Sam Richardson’s Northern California pecan trees didn’t know how to react to a very wet spring and temperatures that made swings from 50 to 100 degrees — all before the July 4 weekend.
“The trees just don’t know what to do,” says Richardson, who manages 1,000 acres of tree nuts, as well as field and row crops, for Brouwer Ranch near Durham, Calif. The operation includes 170 acres of pecans.
Despite the wide swings in temperatures and precipitation, the trees entered July in great shape, he says.
“They came out of the harsh spring very healthy and with really good vigor. The nutlets were still small at the end of June. That may be a little behind normal development, but not much.”
The trees are on heavy, former rice ground, clay soils, which held much of the early rain allowing Richardson to delay his first irrigation until late June. Normally, he starts running the solid set sprinklers towards the end of April and has completed two or three irrigations by the first of July.
His pecan orchards include an 80-acre block of 22-year-old trees and another 90 acres of trees that are three years younger. They display opposite bearing patterns. This is an on-year for the 80-acre block, but an off-season for the 90-acre block.
Richardson expects 2011 production from trees in the latter block to be less than 2,000 pounds per acre. By contrast, last year, they yielded about 3,500 pounds per acre, which helped boost the ranch’s average pecan yield for 2010 to more than 3,000 pounds per acre, the highest ever.
Ironically, a year ago Richardson was debating the wisdom of even growing pecans. But, he wanted to wait to determine if an aggressive tree thinning and hedging program started in 2005 would pay off with higher yields. Yields rebounded better than expected and the quality was good, along with pecan prices.
If yields had not gone up, he was going to replace the trees with walnuts.
To open up the orchard, Richardson removed about half the original pecan trees in the two blocks. One block went all the way back to 1989.
“I’m still learning how to grow pecans,” says Richardson, who sought the help of pecan expert Bruce Wood, a USDA-ARS horticulturist at the Southeastern Fruit and Tree Nut Research Laboratory, Byron, Georgia.
“We tried different hedging programs before we figured out what works with our climate and soils. One of the biggest lessons I’ve learned is how much water and sunlight the trees needed. It took three years to regain much of the lower part of the canopy that had been shaded out. Then, we started seeing increased yields.”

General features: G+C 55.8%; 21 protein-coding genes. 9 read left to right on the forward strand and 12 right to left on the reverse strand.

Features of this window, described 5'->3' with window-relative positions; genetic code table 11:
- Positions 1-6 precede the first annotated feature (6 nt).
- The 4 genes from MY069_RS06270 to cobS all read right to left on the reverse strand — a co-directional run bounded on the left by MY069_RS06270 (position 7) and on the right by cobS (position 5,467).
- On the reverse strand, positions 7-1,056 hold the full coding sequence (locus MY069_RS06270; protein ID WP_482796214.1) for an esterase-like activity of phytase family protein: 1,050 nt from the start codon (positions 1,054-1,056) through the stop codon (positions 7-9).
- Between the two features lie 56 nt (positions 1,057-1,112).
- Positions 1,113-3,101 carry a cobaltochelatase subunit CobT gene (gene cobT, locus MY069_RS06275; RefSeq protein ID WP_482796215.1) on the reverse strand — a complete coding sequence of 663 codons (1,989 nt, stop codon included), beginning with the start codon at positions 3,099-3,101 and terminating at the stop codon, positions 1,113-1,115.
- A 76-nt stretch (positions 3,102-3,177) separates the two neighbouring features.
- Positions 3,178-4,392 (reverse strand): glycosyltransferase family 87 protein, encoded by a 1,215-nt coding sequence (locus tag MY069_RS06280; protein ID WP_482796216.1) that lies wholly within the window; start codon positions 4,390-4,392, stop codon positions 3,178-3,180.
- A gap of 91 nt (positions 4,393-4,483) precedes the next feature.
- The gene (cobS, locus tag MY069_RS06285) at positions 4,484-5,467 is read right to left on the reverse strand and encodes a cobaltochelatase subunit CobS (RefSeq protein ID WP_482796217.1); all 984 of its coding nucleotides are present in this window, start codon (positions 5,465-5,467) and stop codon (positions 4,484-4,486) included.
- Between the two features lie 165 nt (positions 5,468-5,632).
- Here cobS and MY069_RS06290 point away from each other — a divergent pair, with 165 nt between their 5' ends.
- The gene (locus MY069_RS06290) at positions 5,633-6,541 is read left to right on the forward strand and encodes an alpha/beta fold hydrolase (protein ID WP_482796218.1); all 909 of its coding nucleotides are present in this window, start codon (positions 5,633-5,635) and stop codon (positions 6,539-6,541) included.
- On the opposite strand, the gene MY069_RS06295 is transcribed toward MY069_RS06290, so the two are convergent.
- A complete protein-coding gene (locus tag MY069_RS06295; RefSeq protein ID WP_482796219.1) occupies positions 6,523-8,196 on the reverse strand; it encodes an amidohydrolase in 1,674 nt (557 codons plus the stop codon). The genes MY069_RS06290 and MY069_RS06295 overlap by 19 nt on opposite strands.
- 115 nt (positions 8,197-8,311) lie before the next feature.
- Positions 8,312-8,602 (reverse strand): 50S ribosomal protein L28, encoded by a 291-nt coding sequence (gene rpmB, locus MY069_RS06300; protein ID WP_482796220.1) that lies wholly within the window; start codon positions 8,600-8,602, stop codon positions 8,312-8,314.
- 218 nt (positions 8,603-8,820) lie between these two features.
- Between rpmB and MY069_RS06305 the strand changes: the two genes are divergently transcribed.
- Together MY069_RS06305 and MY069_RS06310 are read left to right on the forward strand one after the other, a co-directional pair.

Trees in the 80-acre block were planted originally on a square pattern of 28 feet between trees in adjacent rows and between trees within rows. Half the trees were Pawnee and half were Shoshone pollinators.
By the time he was done re-configuring that orchard, Richardson had removed three-fourths of the Shoshone and kept all of the Pawnee. The Shoshone had a very pronounced alternate bearing production pattern, he says. The increased production from the Pawnee with this new pattern more than offset the loss of Shoshone yields. “It’s worked out really well,” he says.
When planted in 1993, the trees in the 90-acre orchard were also placed on a 28-foot square pattern. The work rows were originally east and west, but he changed the irrigation system so the rows ran north and south to gain extra sunlight.
Ninety percent of the trees were Pawnee. The rest were Shoshone, Kanza, and Navajo for pollinators. Richardson changed that arrangement, keeping all of the original pollinators and removing every other Pawnee. That resulted in a diamond-shaped tree spacing, measuring 56 feet between and down the rows, and leaving 40 feet between trees at a 45 degree angle.
His rigorous hedging program includes topping every row of trees annually to a height of about 38 feet. This makes it easier to get good spray coverage of the tops and to achieve more effective shaking when harvesting pecans, along with the added sunlight. In the 80-acre block, Richardson hedges every fourth center on a four-year cycle, going down every fourth row and hedging both sides, moving over a row the following year. Because of the spacing pattern on the 90-acre block, he hedges one side of the trees each year on a four-year cycle. He goes through the orchard at a 45-degree angle to the work rows, hedging every other center, then down the work rows every other center.